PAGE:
Q&A Report: Infrared Spectroscopy for Biological and Biomedical Applications

Experts discuss the uses of infrared spectroscopy for biological and biomedical applications.

These answers have been provided by:

Prof. Dr. Werner Mäntele
Chief Science Officer


Suja Sukumaran, PhD
Senior Applications Scientist
Thermo Fisher Scientific

Can we use peak fitting in IR to monitor protein aggregation and quantify the aggregation level? PLS, PCR model?

Yes: Peak fitting for the IR peak at 1605-1625 cm-1 can give you information on the degree of aggregation.

Does the equipment have a chemometric software to treat/analyse the results (PCA, PCR, PLS, HCA, etc.?)

Yes, OMNIC software package is equipped to do chemometric analysis like PCA, PCR, PLS etc.

Can ATR sampling be used with QCL spectrometer?

QCLs as IR source and ATR can be combined. Be aware that the QCL beam is fully polarized, other than the FT-IR beam that is unpolarized or only weakly polarized (due to reflection at mirrors). Polarization affects total reflection and thus formation of the evanescent wave.

I use IR spectroscopy a lot for chemical analysis. Normally, I use the routine KBr pellet sampling technique. Can I also use this standard technique to analyze protein samples?

In a KBr sample, a protein is fully dehydrated and experiences ionic interactions. You would not expect a native structure under these conditions.

You mentioned FT-IR spectroscopy and Quantum cascade lasers. What is the main advantage of using quantum cascade lasers?

QCLs are small, almost point sources of high power and, especially, of high brilliance (= high emission power per emitting surface area). A QCL may emit IR radiation at some mW (up to >100 mW) in contrast to the usual global source of an FT-IR (some tens or hundreds of nW for a 4 cm-1 wavelength interval): This is the key for higher SNR for spectra or for time-resolved measurements.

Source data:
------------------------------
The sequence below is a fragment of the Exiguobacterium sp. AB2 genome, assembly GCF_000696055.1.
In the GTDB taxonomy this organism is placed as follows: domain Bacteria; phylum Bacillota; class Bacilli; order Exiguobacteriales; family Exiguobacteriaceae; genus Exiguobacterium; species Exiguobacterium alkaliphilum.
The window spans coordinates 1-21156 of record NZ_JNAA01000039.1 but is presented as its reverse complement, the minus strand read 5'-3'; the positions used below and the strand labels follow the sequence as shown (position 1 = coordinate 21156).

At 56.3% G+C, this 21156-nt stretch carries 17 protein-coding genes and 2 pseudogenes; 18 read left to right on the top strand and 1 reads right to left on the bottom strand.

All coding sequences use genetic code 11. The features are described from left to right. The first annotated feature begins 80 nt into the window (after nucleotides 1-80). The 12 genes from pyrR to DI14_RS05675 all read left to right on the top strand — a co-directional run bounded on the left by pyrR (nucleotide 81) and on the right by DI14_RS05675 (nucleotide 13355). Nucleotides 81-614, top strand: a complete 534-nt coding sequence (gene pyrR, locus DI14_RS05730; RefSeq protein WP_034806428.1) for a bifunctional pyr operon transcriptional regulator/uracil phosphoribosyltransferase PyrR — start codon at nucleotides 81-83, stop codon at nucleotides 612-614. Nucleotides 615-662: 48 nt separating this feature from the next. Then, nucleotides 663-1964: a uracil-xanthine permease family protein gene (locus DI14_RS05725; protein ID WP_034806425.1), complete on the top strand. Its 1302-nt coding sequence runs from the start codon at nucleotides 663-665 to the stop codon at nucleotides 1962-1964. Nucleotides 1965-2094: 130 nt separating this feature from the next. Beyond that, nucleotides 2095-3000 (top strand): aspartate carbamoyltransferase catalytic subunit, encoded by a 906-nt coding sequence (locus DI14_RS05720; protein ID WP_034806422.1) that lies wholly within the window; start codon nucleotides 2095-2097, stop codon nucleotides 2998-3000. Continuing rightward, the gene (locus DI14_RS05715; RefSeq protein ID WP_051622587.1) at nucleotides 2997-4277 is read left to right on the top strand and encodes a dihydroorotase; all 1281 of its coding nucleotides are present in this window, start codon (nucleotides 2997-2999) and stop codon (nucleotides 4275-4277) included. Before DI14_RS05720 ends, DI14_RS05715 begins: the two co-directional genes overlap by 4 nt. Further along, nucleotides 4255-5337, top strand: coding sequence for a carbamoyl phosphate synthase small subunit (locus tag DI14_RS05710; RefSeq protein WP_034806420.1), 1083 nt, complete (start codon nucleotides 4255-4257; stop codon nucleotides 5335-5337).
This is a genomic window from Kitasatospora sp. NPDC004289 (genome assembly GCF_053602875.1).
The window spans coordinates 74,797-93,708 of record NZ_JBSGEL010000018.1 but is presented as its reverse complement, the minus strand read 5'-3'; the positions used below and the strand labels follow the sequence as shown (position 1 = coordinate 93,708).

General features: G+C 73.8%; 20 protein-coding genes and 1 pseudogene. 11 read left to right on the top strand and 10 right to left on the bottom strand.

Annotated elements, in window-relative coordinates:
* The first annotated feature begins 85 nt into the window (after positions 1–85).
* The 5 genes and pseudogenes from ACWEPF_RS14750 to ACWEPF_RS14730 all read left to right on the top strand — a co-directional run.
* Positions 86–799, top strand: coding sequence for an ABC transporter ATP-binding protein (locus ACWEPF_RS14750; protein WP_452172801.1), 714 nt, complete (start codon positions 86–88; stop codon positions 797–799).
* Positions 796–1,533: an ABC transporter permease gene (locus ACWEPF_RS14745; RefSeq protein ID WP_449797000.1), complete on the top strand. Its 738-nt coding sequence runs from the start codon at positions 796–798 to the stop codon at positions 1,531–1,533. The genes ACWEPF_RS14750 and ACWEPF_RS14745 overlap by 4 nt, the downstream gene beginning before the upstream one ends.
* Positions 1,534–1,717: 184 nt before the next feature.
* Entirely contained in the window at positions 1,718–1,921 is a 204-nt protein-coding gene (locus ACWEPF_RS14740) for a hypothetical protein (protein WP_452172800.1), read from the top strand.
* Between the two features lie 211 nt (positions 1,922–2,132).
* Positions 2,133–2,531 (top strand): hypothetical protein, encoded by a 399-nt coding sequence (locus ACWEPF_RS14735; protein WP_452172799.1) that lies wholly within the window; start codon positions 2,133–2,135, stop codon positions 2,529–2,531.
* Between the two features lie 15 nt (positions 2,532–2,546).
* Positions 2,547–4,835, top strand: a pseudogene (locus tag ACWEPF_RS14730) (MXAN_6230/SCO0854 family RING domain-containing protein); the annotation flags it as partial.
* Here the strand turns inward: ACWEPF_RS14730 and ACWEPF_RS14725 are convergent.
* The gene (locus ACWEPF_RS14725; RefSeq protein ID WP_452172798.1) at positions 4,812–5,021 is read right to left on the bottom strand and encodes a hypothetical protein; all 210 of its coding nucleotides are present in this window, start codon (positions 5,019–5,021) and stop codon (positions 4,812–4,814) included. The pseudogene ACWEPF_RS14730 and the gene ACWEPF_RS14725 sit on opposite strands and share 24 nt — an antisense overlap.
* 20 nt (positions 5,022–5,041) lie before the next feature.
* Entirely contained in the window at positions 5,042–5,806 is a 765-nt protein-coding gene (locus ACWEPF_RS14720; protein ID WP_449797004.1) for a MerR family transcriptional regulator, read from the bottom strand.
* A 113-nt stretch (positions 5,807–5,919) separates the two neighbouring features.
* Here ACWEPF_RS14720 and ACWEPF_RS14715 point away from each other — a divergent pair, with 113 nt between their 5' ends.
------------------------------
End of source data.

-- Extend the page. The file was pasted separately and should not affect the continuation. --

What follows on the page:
Samples measured in transmission or samples measure by ATR (attenuated total reflection) techniques: What are the pros and cons?

Transmission: sample preparation may be difficult because of the small cell pathlength. ATR: easy sample access/sample change.

There are relatively cheap low-end FT-IR spectrophotometers and very expensive high-end FT-IR machines. Do I need a high-end FT-IR spectrometer to analyze protein samples?

No: Most protein analyses can be performed with low-end FT-IR; their stability and SNR are sufficient. Make sure that spectral resolution of at least 4 cm-1 (better 2 cm-1) is possible.

In the lecture, you mentioned that water background absorbance in the mid-IR presents a problem for IR Biospectroscopy, and that specific sample techniques have to be developed. What is the sampling technique if I want to analyze e.g., a soluble protein?

Use a Microcon concentrator to concentrate the soluble protein to some 100s of micromolar or even mmolar concentration. This is not abiotically high – in cells, protein concentrations are higher. You will only need a few microliters to fill a demountable IR transmission cell or put a drop on an ATR unit.

You mentioned commercially available FT-IR instrumentation as well as novel Quantum Cascade Lasers (QCL). Are there IR spectrometers available based on quantum cascade lasers?

QCLs are available as (i) single wavelength emitters or (ii), using an external cavity, as tunable lasers (EC-QCL). Tuning range is around 200 -300 cm-1 for one EC-QCL. If you want to cover a wider range, you will need several EC-QCL which may be quite expensive (one 300 cm-1 EC-QCL is around USD 50.000 plus). At my knowledge, there are some manufacturers that sell spectrometers with up to 4 EC-QCL in order to cover a range of about 1000 cm-1.